The popular story of how low-carb diets work goes something like this: Reducing your carbohydrate...
Let me introduce myself. My name is Mark Sisson. I’m 63 years young. I live and work in Malibu, California. In a past life I was a professional marathoner and triathlete. Now my life goal is to help 100 million people get healthy. I started this blog in 2006 to empower people to take full responsibility for their own health and enjoyment of life by investigating, discussing, and critically rethinking everything we’ve assumed to be true about health and wellness...Tell Me More
Rich in spices and slow-cooked in coconut milk, Indonesian Beef Rendang has a lot in common with beef curries from other countries. You get healthy fat from the coconut milk, plus spice and herb based antioxidants in every bite. Not to mention unbelievable flavor. These are not shy ingredients: rendang is all about making a big, bold statement.
Imagine hot chile peppers, shallots, garlic, ginger, galangal, kaffir lime leaves, lemongrass, cloves and cinnamon—tamed only slightly by sweet, creamy coconut milk. The beef is braised in this intense fusion of flavors long enough to soak up all of the sauce. Rendang isn’t going to win any beauty contests, but when food tastes this good, who cares what it looks like?
Thanks to everyone’s new best friend, the Instant Pot, this BBQ pulled pork is on the table in two hours, with very little work from you. The BBQ sauce just might be the BBQ sauce you’ve always been searching for. It’s tangy, spicy, slightly sweet, and takes about 5 minutes to make. It’s easy to imagine brushing this sauce over brisket and grilled chicken, not just pulled pork.
The recipe for the BBQ sauce starts with blackstrap molasses for its depth of flavor and thick, syrupy consistency. Only a tablespoon, so the flavor of molasses doesn’t overwhelm the sauce, but you still get a nice dose of magnesium, calcium, potassium, iron, copper, and manganese. This BBQ sauce is yet another delicious way to work blackstrap molasses into your diet.
Today’s guest post is offered up by Dana Monsees, founder of Real Food with Dana. Thanks to Dana for sharing this incredible recipe.
There are a ton of burgers out there in the paleo/gluten-free world. They’ve become a staple order at restaurants, where even if there aren’t many other options, you can always get a burger, no bun, on a salad. Or lettuce-wrapped, if you’re lucky.
This one is different. Prepare to have your tastebuds BLOWN (that’s a good thing) by this recipe—they won’t even know what to expect with the insane combination of your old favorites: a BLT, a burger, and sweet potato fries with ranch dressing, all made Primal-style, come together.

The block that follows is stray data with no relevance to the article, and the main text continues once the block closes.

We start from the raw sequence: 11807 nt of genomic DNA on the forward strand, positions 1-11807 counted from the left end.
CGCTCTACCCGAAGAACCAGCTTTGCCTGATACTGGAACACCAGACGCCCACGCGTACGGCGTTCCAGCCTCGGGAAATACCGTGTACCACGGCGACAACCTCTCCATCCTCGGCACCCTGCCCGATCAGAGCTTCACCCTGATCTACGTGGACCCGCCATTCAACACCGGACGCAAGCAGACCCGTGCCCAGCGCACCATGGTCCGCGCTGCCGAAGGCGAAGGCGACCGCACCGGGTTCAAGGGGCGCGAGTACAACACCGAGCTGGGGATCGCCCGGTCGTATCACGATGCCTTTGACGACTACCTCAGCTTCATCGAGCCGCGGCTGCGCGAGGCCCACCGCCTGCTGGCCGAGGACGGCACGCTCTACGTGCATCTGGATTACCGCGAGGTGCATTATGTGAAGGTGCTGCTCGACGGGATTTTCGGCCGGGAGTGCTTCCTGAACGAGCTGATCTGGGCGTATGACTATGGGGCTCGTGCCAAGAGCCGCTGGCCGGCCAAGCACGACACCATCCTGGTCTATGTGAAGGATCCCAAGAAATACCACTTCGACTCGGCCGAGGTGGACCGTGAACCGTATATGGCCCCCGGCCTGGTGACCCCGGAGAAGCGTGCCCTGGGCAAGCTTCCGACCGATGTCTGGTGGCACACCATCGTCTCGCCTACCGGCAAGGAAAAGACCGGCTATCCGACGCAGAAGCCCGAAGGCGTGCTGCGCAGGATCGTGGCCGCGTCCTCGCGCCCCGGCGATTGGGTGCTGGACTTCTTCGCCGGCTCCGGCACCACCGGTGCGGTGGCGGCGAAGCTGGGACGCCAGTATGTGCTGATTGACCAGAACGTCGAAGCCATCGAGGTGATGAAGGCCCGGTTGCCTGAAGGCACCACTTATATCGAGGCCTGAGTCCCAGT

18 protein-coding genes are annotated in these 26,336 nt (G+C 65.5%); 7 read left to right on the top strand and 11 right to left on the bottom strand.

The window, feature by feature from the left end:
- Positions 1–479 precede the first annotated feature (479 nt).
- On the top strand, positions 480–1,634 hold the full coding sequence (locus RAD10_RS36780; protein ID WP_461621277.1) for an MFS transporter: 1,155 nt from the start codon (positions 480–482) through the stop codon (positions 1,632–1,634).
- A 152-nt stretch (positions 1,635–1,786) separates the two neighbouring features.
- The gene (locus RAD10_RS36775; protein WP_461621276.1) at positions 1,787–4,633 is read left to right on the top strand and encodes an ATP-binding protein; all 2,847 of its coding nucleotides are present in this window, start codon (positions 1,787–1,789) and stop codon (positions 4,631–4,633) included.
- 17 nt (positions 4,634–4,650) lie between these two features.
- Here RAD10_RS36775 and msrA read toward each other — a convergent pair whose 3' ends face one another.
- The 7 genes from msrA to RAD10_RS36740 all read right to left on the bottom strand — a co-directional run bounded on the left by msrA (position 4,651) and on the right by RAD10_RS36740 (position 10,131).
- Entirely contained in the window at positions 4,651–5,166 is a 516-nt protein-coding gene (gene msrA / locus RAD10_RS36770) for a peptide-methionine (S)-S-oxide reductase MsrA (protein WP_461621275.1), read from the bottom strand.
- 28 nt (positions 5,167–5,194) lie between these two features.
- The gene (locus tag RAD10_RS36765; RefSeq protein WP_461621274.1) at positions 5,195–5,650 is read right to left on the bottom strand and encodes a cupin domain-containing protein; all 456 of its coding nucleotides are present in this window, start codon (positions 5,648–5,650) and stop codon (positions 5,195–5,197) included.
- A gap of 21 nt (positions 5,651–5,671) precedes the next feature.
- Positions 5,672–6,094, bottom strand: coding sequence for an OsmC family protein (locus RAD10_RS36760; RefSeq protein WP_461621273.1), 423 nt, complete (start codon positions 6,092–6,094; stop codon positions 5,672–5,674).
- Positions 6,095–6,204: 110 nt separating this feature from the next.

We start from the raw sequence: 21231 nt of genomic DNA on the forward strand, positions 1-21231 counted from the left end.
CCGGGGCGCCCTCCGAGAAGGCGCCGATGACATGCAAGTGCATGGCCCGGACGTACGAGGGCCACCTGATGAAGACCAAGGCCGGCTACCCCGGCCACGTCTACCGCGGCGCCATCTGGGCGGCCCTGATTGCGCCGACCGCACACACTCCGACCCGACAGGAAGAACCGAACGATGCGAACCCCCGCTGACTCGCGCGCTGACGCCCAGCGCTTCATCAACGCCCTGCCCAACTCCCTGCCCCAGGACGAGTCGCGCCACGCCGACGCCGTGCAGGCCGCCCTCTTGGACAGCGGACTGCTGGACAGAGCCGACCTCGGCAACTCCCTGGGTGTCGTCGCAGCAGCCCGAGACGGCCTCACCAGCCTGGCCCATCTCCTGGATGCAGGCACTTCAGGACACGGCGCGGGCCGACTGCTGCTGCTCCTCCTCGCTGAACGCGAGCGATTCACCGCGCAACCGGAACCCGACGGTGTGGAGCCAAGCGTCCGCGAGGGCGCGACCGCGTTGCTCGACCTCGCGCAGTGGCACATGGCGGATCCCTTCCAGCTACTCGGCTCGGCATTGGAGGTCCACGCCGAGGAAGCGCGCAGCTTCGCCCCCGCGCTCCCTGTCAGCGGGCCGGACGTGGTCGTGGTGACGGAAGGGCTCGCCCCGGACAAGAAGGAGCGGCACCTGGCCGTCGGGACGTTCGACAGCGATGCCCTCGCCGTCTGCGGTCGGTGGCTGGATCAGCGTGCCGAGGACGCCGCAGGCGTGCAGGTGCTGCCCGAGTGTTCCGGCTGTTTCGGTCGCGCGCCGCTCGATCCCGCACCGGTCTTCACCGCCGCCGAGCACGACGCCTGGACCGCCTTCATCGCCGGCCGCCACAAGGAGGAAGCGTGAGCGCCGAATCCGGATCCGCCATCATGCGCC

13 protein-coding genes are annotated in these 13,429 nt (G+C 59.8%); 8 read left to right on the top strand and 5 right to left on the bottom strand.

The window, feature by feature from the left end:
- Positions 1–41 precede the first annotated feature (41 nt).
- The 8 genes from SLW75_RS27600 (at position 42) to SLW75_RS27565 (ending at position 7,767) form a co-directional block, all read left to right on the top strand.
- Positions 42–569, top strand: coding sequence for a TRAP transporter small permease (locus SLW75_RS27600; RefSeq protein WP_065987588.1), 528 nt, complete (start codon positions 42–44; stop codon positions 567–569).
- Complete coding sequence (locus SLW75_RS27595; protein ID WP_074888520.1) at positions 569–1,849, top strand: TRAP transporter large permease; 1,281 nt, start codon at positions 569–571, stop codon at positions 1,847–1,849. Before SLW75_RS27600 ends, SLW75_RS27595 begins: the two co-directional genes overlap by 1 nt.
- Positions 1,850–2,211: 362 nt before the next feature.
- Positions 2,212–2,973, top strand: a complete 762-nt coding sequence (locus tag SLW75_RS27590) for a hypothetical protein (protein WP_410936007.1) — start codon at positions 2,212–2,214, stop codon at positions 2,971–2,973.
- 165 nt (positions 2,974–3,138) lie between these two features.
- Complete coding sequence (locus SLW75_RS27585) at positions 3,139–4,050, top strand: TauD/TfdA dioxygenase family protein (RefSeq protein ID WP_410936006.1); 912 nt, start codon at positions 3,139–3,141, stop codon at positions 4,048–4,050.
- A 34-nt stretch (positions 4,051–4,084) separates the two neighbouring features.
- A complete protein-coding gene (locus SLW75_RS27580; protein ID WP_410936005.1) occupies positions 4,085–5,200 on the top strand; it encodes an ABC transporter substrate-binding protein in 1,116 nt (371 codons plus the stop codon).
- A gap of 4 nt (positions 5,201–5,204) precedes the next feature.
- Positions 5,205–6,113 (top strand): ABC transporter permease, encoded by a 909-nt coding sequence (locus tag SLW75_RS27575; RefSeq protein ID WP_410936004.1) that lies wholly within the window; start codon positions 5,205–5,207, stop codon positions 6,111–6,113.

Larb can be a delicious low-carb choice from the menu of a Thai restaurant. It can also be a quick and easy meal to make at home. In this Primal larb recipe, fish sauce brings salty umami flavor and slightly sweet coconut aminos stand in for sugar. A squeeze of lime, a chopped hot chile (or dash of Sriracha sauce), and loads of fresh herbs make this “meat salad” an addictive meal.
Lucikly, larb addiction is nothing to worry about. High in protein from the ground meat and high in antioxidants from the herbs and hot chile, larb has plenty going for it. Spoon the meat into lettuce leaves, or just throw it into a bowl with baby greens. Either way, it’s a quick, easy, hugely flavorful meal.
Kerala lamb curry forgoes the thick, soup-like sauce often associated with curry. Instead, chunks of meat soak up almost all the sauce, creating a fragrant stew of spices and meat that can be eaten with a fork, no spoon or rice needed.
Recipes for Kerala lamb curry vary slightly in their cooking methods and ingredient lists. What the recipes all share are tender chunks of lamb, plus lots of spices. This recipe uses ingredients you probably have in your kitchen already—coriander, turmeric, onion, garlic, shallot, ginger, coconut milk—and a few you might have to search out, like Kashmiri chili powder and fresh curry leaves.
This Primal recipe for wonton soup will save you time and unnecessary carbs. Just skip the wonton wrappers—it’s as simple as that. Instead, roll the ground pork filling into tiny meatballs and drop them directly into a pot of simmering broth. In a few minutes, the juicy little meatballs flavored with tamari, ginger and sesame oil are done. Ladle the gluten-free won ton soup into a bowl, garnish with scallions, and dinner is served.
The broth for this wonton soup is easy to make and deeply flavorful. Just take chicken stock and simmer briefly with ginger, green onions, and kombu. Kombu is a type of seaweed sold in dried strips. It adds minerals (like iodine, magnesium, manganese and iron) to broth. It also adds very subtle umami flavor. Kombu is a great supplemental food to keep in your panty. It keeps almost indefinitely and can be added to any type of soup without noticeably affecting the flavor. It’s a really easy way to get some of the health benefits of seaweed, without actually eating seaweed.